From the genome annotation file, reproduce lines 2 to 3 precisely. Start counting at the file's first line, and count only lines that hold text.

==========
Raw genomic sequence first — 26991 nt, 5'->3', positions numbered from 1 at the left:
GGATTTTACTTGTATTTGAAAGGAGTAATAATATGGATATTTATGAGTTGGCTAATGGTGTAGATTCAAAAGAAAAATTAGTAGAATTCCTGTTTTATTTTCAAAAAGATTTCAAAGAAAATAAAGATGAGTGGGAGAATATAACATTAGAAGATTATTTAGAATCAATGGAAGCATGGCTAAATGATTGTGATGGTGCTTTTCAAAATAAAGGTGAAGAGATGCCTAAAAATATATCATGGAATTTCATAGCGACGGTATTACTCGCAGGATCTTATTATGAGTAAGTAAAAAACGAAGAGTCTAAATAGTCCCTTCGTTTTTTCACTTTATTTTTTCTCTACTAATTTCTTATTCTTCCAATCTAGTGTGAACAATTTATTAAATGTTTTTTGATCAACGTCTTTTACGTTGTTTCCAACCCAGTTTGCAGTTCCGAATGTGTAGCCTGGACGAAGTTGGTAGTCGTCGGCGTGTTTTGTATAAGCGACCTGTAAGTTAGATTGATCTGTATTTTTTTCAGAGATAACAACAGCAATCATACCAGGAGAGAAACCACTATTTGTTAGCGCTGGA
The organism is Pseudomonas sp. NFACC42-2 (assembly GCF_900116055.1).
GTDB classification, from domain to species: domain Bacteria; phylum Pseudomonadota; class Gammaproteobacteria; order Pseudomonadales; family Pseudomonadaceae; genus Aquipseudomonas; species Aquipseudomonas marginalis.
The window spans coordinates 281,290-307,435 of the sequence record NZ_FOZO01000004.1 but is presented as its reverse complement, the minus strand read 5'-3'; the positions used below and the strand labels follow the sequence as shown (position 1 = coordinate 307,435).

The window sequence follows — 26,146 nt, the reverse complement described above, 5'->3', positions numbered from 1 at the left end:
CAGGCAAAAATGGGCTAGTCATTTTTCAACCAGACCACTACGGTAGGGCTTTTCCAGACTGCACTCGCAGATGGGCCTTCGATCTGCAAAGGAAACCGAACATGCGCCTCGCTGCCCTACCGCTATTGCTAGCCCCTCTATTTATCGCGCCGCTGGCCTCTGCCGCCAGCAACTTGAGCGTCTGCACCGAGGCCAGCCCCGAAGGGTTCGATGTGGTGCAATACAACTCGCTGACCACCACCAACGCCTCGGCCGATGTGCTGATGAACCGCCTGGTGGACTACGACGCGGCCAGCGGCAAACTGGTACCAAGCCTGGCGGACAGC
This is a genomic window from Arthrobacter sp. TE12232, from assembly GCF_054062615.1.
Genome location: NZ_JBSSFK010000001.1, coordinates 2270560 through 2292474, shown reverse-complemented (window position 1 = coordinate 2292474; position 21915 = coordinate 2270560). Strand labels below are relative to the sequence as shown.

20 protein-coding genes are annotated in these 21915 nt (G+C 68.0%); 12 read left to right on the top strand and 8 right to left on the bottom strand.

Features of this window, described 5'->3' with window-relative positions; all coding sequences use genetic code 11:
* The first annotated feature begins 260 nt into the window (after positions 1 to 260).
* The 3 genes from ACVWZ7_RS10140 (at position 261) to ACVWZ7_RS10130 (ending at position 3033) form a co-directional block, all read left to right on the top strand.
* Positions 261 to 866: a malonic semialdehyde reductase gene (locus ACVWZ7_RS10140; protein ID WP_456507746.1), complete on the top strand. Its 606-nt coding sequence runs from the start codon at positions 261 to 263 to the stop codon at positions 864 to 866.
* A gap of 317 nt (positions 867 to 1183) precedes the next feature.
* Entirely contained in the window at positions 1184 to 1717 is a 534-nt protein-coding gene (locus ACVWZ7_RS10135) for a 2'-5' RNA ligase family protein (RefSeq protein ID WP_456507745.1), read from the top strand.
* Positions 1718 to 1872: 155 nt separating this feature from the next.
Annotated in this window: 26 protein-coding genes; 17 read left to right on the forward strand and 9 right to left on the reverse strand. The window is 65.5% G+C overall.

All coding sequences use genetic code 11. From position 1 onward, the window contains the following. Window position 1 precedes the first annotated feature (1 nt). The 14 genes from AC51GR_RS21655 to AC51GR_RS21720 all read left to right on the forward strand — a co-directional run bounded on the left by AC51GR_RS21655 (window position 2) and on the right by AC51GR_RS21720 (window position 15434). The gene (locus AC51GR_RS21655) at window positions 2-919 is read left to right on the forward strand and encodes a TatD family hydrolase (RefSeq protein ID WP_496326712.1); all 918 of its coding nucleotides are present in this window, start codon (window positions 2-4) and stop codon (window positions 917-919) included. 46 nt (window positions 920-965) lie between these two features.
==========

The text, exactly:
GGATTTTACTTGTATTTGAAAGGAGTAATAATATGGATATTTATGAGTTGGCTAATGGTGTAGATTCAAAAGAAAAATTAGTAGAATTCCTGTTTTATTTTCAAAAAGATTTCAAAGAAAATAAAGATGAGTGGGAGAATATAACATTAGAAGATTATTTAGAATCAATGGAAGCATGGCTAAATGATTGTGATGGTGCTTTTCAAAATAAAGGTGAAGAGATGCCTAAAAATATATCATGGAATTTCATAGCGACGGTATTACTCGCAGGATCTTATTATGAGTAAGTAAAAAACGAAGAGTCTAAATAGTCCCTTCGTTTTTTCACTTTATTTTTTCTCTACTAATTTCTTATTCTTCCAATCTAGTGTGAACAATTTATTAAATGTTTTTTGATCAACGTCTTTTACGTTGTTTCCAACCCAGTTTGCAGTTCCGAATGTGTAGCCTGGACGAAGTTGGTAGTCGTCGGCGTGTTTTGTATAAGCGACCTGTAAGTTAGATTGATCTGTATTTTTTTCAGAGATAACAACAGCAATCATACCAGGAGAGAAACCACTATTTGTTAGCGCTGGA
The organism is Pseudomonas sp. NFACC42-2 (assembly GCF_900116055.1).